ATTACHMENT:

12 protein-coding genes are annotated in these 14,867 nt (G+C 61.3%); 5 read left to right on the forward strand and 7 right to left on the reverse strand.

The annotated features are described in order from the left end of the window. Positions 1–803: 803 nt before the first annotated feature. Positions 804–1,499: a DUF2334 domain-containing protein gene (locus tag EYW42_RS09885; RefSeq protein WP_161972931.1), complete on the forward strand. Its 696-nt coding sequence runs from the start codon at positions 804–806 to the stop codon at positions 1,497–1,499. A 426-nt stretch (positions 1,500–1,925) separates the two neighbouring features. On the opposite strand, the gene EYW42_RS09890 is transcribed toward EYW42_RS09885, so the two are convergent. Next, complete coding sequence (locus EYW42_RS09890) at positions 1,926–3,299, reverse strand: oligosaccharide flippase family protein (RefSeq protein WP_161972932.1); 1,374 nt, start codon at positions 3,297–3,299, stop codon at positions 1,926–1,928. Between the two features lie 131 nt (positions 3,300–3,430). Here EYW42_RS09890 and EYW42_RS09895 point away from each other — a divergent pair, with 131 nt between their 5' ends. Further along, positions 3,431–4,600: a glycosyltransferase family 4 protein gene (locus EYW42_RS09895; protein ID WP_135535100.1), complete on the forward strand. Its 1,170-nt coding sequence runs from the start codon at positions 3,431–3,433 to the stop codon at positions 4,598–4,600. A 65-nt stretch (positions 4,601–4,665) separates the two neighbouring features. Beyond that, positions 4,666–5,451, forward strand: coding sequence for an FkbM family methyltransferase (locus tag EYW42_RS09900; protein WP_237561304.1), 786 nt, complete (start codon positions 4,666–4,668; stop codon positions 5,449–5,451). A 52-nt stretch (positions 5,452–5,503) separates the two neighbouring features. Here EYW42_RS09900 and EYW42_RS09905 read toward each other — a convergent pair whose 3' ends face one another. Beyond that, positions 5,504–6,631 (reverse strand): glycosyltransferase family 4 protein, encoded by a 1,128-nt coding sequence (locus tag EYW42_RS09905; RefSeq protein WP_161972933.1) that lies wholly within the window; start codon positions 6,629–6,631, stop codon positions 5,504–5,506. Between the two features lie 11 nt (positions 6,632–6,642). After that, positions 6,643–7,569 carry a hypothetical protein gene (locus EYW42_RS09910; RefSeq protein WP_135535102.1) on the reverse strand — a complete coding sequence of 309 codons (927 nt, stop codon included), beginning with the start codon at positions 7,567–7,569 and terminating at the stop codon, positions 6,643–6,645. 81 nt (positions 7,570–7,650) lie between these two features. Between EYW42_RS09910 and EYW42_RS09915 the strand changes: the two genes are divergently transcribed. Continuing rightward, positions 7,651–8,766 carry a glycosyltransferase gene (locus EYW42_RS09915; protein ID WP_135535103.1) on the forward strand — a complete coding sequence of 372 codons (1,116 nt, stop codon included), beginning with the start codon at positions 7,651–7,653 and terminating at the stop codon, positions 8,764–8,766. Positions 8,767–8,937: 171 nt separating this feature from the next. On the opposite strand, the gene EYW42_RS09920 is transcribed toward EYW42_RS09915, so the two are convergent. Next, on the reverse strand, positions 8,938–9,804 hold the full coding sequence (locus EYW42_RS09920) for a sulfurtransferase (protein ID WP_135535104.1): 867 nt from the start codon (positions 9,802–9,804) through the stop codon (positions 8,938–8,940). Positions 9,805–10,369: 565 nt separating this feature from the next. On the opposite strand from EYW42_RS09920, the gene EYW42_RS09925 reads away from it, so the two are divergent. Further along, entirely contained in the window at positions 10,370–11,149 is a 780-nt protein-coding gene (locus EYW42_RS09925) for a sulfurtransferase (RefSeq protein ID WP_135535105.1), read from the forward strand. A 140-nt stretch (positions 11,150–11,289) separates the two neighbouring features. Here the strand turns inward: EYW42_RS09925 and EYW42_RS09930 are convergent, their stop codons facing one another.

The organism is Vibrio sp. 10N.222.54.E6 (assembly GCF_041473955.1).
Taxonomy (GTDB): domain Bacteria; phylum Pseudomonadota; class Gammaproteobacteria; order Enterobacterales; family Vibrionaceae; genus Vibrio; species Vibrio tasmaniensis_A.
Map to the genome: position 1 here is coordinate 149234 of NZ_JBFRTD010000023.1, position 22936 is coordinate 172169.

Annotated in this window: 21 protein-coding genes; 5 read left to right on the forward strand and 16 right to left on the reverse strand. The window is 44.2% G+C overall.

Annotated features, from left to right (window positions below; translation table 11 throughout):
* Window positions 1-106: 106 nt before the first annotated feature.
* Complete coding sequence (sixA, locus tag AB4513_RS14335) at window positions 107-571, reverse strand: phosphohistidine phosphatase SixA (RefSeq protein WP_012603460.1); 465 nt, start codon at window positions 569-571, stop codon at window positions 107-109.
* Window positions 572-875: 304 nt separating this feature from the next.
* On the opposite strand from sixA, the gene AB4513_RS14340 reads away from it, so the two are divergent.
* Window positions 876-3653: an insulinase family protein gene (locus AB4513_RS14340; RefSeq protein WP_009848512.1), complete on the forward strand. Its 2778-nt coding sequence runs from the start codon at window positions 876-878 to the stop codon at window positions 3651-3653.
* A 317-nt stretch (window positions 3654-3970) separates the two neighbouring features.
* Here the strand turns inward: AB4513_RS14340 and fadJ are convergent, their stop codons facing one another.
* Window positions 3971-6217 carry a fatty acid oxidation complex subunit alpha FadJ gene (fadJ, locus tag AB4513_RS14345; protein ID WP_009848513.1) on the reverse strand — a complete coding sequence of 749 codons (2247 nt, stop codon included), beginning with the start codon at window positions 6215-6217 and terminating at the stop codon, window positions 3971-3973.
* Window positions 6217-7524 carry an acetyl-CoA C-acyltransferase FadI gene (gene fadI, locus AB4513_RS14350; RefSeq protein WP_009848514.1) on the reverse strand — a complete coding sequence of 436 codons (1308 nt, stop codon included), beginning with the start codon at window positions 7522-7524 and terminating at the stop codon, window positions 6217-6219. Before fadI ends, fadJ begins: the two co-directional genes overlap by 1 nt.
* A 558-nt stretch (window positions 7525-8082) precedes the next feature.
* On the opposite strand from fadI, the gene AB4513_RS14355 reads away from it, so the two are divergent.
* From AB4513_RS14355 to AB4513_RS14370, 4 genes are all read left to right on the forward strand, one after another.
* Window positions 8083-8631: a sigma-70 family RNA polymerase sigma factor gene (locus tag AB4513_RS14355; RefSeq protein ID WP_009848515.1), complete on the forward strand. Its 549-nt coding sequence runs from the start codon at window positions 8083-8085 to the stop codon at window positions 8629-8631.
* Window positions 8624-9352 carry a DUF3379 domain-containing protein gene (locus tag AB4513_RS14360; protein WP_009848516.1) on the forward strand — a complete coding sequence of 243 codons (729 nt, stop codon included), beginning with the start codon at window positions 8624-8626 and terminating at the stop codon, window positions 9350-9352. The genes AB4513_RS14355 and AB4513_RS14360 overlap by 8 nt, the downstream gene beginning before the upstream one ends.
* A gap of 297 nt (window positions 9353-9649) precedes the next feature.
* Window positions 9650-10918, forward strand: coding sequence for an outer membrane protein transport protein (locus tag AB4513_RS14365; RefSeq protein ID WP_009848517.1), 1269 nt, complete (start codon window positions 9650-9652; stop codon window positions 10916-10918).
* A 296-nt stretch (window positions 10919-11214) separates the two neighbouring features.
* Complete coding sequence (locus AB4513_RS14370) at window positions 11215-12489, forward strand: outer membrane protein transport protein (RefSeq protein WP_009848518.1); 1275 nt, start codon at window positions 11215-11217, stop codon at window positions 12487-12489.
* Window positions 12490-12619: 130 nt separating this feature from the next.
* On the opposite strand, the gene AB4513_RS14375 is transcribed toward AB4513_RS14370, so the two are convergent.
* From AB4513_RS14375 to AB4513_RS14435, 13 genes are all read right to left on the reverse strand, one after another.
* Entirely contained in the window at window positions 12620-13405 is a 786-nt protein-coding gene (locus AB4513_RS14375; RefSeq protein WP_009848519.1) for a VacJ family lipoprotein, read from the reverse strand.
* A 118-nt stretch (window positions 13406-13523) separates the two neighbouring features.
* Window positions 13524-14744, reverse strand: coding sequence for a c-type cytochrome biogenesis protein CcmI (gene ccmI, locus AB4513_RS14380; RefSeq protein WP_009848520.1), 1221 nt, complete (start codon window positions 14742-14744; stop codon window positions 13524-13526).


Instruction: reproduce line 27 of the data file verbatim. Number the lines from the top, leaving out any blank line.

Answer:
* On the opposite strand, the gene AB4513_RS14375 is transcribed toward AB4513_RS14370, so the two are convergent.